Snow patrol

Melissa Dilley

City sets routes for plowing roads

City sets routes for plowing roads

As early as 1 p.m. yesterday, the city of Kent was prepared for the snowfall that canceled university classes after 4 p.m.

Plow trucks were being repaired and filled with salt to deal with the impending weather yesterday morning on the chance that the predictions for inclement weather were accurate.

This was far from the response to last Friday’s squalls that dumped nearly 15 inches on the city in less than 24 hours. Some streets went until Sunday before being touched by a plow.

Amanda DePompei, junior human development and family studies major who lives on Erie Street, walked everywhere over the weekend because she said she couldn’t get her car onto the unplowed road unless she wanted to push it.

DePompei said while she understands the accumulation was more than usual, she hopes the city has a better response plan next time.

“I have an SUV, so I’ll try to get out of my driveway because I have a test, but hopefully Kent will get it plowed this time,” she said.

City service director Eugene Roberts said there are many factors that determine how snowplowing is dealt with and when.

But most importantly, it depends on the street.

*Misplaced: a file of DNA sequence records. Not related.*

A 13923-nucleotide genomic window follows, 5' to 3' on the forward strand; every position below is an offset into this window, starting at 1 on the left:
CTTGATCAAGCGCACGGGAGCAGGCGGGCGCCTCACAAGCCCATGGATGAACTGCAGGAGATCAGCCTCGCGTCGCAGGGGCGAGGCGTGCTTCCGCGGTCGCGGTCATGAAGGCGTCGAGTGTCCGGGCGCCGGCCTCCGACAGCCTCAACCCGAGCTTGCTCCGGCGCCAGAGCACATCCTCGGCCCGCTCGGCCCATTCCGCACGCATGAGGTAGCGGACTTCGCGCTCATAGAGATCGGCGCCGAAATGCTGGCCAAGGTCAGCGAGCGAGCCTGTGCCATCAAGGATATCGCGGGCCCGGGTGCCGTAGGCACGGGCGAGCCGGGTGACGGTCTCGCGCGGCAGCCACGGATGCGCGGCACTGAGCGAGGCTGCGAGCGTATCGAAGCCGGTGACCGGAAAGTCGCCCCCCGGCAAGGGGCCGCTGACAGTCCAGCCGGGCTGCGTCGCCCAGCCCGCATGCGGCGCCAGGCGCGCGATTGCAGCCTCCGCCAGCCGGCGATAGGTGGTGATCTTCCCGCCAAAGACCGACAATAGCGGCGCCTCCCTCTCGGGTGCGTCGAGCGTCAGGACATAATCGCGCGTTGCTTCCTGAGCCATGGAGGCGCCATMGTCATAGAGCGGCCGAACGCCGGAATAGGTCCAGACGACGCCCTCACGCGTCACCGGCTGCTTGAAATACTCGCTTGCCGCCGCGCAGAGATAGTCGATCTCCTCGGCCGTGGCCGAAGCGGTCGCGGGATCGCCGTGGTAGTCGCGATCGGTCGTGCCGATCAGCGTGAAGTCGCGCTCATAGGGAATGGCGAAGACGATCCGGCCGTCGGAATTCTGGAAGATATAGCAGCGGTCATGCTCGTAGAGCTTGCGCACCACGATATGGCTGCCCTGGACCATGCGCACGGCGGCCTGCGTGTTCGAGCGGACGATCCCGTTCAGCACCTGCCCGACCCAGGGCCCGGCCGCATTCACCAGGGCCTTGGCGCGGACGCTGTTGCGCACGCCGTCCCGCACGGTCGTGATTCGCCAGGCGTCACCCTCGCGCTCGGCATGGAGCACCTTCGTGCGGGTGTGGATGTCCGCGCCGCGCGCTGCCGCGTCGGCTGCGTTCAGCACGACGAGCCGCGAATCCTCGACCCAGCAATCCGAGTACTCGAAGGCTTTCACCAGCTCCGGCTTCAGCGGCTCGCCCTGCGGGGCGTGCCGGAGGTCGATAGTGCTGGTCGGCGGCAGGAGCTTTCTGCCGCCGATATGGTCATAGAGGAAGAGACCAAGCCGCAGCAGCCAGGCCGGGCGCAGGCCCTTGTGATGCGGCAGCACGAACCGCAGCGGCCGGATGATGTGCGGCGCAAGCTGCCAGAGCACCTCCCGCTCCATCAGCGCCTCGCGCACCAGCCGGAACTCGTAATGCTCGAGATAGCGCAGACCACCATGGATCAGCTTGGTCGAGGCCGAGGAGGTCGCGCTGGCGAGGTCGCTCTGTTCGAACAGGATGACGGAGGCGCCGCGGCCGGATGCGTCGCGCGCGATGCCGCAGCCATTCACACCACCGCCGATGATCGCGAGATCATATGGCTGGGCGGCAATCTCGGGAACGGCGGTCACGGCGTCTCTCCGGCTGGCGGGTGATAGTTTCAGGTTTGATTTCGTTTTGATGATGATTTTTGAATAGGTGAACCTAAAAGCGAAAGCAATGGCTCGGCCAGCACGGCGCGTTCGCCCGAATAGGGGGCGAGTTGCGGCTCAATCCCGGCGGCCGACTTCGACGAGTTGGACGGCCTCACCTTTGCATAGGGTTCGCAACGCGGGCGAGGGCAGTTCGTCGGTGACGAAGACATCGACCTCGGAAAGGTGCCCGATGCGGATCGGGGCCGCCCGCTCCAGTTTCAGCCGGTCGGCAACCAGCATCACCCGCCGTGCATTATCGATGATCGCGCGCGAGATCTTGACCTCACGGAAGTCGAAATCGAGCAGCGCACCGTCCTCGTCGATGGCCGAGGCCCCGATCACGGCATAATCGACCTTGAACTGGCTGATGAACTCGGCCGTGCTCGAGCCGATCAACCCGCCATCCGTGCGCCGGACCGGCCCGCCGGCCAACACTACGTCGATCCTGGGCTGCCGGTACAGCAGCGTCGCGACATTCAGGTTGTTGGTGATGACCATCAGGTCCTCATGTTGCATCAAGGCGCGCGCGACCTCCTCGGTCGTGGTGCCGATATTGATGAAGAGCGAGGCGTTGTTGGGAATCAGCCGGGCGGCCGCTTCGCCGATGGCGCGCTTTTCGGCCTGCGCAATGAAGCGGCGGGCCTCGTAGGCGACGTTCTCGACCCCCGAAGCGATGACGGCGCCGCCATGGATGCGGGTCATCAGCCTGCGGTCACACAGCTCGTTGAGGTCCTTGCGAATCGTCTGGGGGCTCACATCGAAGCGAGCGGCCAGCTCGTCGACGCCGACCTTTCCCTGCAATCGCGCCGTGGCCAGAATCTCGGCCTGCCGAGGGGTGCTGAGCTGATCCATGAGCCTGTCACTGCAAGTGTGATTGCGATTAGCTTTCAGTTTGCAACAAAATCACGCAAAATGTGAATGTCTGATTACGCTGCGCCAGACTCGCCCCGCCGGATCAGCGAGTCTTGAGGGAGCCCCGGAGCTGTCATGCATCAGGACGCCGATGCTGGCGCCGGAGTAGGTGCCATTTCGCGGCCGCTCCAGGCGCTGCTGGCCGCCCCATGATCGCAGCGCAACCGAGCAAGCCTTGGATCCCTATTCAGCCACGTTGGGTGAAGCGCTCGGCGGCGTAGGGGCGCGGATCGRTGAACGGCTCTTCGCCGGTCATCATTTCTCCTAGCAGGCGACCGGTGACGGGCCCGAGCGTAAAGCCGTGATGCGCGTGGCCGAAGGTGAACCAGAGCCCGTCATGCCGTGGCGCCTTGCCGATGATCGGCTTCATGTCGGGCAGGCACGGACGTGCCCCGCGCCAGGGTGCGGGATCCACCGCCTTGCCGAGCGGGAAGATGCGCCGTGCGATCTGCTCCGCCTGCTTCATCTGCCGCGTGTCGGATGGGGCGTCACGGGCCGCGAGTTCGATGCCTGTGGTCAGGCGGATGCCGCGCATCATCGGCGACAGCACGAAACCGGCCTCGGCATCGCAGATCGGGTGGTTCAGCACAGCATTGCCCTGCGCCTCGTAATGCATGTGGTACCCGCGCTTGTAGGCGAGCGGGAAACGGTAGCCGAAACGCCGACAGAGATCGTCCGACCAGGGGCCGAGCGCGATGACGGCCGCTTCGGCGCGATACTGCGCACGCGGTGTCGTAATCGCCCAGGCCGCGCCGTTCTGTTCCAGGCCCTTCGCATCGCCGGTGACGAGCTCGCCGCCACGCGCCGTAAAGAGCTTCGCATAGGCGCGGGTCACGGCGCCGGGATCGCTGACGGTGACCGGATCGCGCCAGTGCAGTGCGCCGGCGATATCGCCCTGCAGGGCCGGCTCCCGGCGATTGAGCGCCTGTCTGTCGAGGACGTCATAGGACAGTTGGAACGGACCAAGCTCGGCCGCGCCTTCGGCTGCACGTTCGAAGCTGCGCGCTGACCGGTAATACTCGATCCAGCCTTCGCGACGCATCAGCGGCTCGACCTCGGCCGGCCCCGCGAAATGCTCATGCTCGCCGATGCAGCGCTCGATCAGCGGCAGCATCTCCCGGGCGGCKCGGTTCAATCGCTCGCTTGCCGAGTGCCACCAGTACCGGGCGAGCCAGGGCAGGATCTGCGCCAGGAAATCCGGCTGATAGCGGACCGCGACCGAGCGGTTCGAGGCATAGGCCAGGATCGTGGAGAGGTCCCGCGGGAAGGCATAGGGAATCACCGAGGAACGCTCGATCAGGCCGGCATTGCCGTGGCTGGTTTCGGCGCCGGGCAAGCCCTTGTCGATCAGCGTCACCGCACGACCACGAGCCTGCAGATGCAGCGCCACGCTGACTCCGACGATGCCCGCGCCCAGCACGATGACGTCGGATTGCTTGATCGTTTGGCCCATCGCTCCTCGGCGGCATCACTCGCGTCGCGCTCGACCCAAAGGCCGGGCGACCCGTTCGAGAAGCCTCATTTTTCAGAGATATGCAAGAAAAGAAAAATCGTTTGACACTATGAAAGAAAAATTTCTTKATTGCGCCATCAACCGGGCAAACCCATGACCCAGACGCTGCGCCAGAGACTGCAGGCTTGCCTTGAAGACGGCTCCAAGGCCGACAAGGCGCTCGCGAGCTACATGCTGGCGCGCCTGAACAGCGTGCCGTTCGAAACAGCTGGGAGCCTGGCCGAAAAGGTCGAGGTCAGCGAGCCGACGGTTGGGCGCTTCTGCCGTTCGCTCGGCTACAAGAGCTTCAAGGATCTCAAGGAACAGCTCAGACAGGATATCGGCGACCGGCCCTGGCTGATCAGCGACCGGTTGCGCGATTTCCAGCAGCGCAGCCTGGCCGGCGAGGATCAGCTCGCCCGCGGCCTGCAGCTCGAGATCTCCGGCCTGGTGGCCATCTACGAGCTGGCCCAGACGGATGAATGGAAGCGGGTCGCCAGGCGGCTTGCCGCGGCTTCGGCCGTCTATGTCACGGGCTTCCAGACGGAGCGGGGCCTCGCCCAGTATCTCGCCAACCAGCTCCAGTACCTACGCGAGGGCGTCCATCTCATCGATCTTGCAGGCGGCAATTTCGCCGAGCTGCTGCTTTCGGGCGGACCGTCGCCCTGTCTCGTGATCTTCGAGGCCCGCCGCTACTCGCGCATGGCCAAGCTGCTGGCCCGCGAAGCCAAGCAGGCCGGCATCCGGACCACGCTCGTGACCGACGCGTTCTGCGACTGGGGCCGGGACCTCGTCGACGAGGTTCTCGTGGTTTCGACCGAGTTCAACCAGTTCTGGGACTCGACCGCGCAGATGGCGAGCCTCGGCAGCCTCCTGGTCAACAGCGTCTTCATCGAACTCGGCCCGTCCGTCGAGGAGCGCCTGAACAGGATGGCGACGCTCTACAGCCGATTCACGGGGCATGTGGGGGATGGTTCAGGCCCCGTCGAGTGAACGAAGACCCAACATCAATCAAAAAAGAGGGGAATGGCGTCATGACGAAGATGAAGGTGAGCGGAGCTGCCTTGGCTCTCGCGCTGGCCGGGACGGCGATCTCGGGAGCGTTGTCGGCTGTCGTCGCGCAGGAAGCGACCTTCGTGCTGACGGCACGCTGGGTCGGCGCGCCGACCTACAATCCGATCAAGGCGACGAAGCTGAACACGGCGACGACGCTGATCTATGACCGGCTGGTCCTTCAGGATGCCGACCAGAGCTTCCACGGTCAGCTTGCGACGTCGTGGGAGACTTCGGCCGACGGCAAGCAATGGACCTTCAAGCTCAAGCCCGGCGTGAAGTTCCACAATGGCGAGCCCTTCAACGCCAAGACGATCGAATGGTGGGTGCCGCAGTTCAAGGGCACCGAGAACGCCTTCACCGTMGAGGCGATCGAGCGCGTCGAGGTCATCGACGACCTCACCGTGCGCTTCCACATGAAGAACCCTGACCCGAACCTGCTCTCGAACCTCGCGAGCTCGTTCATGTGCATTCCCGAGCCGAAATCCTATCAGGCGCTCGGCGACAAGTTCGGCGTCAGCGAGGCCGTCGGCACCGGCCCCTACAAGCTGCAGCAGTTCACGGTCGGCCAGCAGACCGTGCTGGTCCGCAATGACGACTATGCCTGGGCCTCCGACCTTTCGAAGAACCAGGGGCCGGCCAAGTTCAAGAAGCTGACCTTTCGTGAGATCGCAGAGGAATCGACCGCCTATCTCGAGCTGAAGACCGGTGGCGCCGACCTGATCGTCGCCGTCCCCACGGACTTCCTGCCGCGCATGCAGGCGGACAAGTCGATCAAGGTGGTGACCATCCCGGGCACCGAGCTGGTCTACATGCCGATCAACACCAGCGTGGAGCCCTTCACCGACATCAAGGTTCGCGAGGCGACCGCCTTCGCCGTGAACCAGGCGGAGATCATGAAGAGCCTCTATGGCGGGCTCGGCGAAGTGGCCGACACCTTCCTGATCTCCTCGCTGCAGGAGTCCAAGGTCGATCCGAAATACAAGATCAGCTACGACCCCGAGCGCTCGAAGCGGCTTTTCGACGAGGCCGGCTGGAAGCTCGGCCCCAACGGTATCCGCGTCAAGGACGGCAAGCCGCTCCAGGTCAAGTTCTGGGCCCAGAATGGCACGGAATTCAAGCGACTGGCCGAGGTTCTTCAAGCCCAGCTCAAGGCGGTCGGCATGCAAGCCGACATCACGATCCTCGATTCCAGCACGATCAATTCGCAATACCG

Drawing the routes

Each road in the city is assigned a level. There are main roads like St. Rt. 59 and others that are secondary like Lincoln Street, which runs past campus.

Roads that run to main roads and secondary roads are considered tertiary and roads that dead end or have a cul-du-sac are the lowest priority.

This means DePompei’s street was tertiary and cleared long after others.

Those who drove down Main Street on Friday or Saturday might have noticed the roads weren’t snow-free like many others in Portage County. Roberts attributes this to bar-goers who left cars downtown over Thursday night and didn’t get them out in time for the snow blast that began at noon Friday.

“Sometime between 4 a.m. and 5 a.m. we will start getting to the residential streets,” Roberts said. “If you look at a map, it kind of makes sense as to what we plow. When you’re the last street to get plowed, you might be upset, but it wouldn’t do any good if we plowed the street with only one house on it and then they get to the end of the road and they can’t go anywhere.”

Preparing the road

Aside from preparing the plow trucks for service, Roberts’ team’s first plan of action yesterday was to issue a parking ban, which went into effect at 4 p.m.

During typical business hours Monday through Friday, service workers are ready to go with about two trucks and as needed they would add up to five more trucks.

After hours and on weekends, city police on duty are charged with alerting the service workers if the roads are getting slick while on patrol.

Since yesterday’s snowstorm began during operating hours, the drivers could respond quickly to the call.

First, salt trucks dropped a pre-wetting agent, which is laid down before a snowfall to lower the temperature at which water freezes.